Chess Notes by Edward Winter

Chess Notes

Edward Winter

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2 November 2018: C.N. 11082
4 November 2018: C.N.s 11083-11084
5 November 2018: C.N.s 11085-11087
7 November 2018: C.N.s 11088-11089
10 November 2018: C.N.s 11090-11093
12 November 2018: C.N.s 11094-11097
13 November 2018: C.N. 11098
14 November 2018: C.N. 11099-11101

Berthold Englisch

A selection of feature articles:

Chess Books and Magazines For Sale
Chess: the 50-move Rule

Archives (including all feature articles)


11082. Calvi (C.N.s 1827 & 1836)

As reported in C.N.s 1827 and 1836, our collection includes five hardbound volumes of Ignazio Calvi’s Cours d’échecs, which was published in Le Palamède in the mid-1840s. The text, entirely handwritten (though not in Calvi’s hand, Adriano Chicco noted in C.N. 1836), amounts to 788 pages.


This is one of a large variety of items listed in our latest feature article, Chess Books and Magazines For Sale.

books magazines

11083. Fischer and the FBI

The FBI Vault contains a 1966-67 file on Fischer’s passport requests for travel to Cuba.

11084. American chess masters

Olimpiu G. Urcan (Singapore) draws attention to a cartoon feature on pages 26-27 of the November-December 2018 Playboy: ‘American Chess Masters’ written by Brin-Jonathan Butler and illustrated by Nathan Gelgud.


The left-hand section on Morphy refers to ‘a spooky child prodigy’ who later ‘traveled across Europe and toured royal courts ...’ Then comes this ‘Fun’:


The treatment of Steinitz does not even attain the ‘according to legend’ and ‘reports abound that’ level:


11085. Fischer film


Michael Clapham (Ipswich, England) has been watching the film by Friðrik Guðmundsson Me & Bobby Fischer, which is available on DVD:

‘It has over an hour of Fischer talking, in 2005, about such matters as his aborted match with Karpov, his time in prison, his views on Jews, and pre-arranged games.’

11086. P.N. Izmailov


This photograph of Piotr Nikolaevich Izmailov (1906-37) comes from page 10 of the 1/1929 issue of Shakhmatny Listok and has been supplied by Eduardo Bauzá Mercére (New York, NY, USA).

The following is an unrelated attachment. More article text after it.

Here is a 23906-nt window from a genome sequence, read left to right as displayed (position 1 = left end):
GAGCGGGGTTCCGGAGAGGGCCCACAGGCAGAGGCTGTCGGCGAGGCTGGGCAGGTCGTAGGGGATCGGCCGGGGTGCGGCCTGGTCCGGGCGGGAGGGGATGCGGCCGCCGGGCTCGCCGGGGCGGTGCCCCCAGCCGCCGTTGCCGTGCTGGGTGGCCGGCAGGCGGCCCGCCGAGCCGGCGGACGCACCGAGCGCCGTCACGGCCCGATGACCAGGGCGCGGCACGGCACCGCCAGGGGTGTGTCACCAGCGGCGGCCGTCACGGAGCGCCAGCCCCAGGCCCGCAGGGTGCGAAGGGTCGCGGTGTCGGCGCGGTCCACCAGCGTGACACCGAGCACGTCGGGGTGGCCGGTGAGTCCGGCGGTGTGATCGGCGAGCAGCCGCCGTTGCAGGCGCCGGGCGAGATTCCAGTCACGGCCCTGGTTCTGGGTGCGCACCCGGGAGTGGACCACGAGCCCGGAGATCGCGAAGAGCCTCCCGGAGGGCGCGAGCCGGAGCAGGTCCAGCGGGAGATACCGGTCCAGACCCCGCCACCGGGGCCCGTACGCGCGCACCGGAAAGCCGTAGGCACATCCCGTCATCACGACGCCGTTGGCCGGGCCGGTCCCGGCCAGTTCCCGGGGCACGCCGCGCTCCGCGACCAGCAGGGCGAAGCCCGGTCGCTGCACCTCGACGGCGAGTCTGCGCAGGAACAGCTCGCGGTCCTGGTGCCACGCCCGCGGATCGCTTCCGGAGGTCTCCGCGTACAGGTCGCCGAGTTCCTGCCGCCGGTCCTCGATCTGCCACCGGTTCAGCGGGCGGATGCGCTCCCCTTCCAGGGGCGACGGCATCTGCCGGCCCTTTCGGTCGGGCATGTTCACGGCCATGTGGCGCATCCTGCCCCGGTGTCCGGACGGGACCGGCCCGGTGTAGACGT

A detailed biographical article by Sergei Grodzensky, published on pages 24-26 of 64, December 1990, related Izmailov’s arrest in 1936, execution in 1937 and rehabilitation in 1957:


The 64 article has been forwarded by Vitaliy Yurchenko (Uhta, Russian Federation), who adds that there is further information about Izmailov on pages 28-44 of a book on Siberian chess: Сибирь шахматная by R. Kur, V. Neishtadt and K. Sukharev (Novosibirsk, 1995).

11087. William Winter and Lilliput

Eric Fisher (Hull, England) reports that he has three articles by William Winter in Lilliput (November 1949, June 1950 and November 1950) and asks whether there are any others. He has provided pages from the June 1950 and November 1950 issues.

11088. Chess shirts

chess shirts

D.J. Morgan, the ‘expert Chess Shirt researcher’ mentioned in the caption, wrote on page 268:

‘F.M. Edge (a most untrustworthy writer where Staunton was concerned) states in his Morphy book that Staunton was so rabid about chess that he wore shirts with representations of the chess pieces on the breasts and tails.’

Edge’s exact words, on pages 151-152 of the New York edition of his book and page 133 of the London edition:

‘Staunton’s literary avocations now permit him but an hour or two weekly for chess, although formerly he lived in the London Divan, as Harrwitz in the Régence, and was so rabid about Caïssa that he actually wore shirts with kings, rooks, pawns, etc. printed over the bosoms and tails.’

‘It is just possible that he did’, added G.H.Diggle in D.J. Morgan’s column, pointing out these passages:

chess shirts

Chess Player’s Chronicle, 1847, page 68

chess shirts

Chess Player’s Chronicle, 1847, page 140

From page 254 of XIV. Schach-Olympiade Leipzig 1960, published by Sportverlag Berlin:

chess shirts

11089. Chess metaphors

Under the title ‘Journalistic Chess’ page 157 of the February 1922 Chess Amateur commented:

‘Judging by the continual references to chess, especially to chess strategy, in the daily papers, the average journalist is much fonder of using chess metaphors and images than he is acquainted with their real meaning.

In our contemporary, the Daily Mail, on 19 November, two contributors availed themselves of chess analogies with more success than is normal, though at least one “howler” was necessary evidently.

Mr H.G. Wells, in his remarkable papers on the Washington Conference, writes:

h g wells

Mr A.E. Manning Foster in his usual Saturday article on bridge, in a book review, under the heading “Strategy at Auction Bridge”, writes:


The reader will be amused in spotting the obvious blunder in these quotations, excepting which, however, the allusions are unusually accurate.’

We have incorporated the relevant passages from the Daily Mail (on, respectively, pages 8 and 6 of the 19 November 1921 edition). The paragraph beginning ‘Auction bridge’ was omitted by the Chess Amateur.

11090. Adolf Anderssen

Pages 39 and 183 of the new book Neumann, Hirschfeld and Suhle by Hans Renette and Fabrizio Zavatarelli (C.N. 11090) have two rare portraits of Anderssen, from, respectively, an 1872 issue of the Illustrirte Zeitung and the Lothar Schmid Collection. The former picture is shown here courtesy of the co-authors:


11091. A Canadian chess film

C.N. 464 (see Chess Jottings) welcomed the film Jouer sa vie by Gilles Carle and Camille Coudari. It can be viewed on-line under its English title, The Great Chess Movie.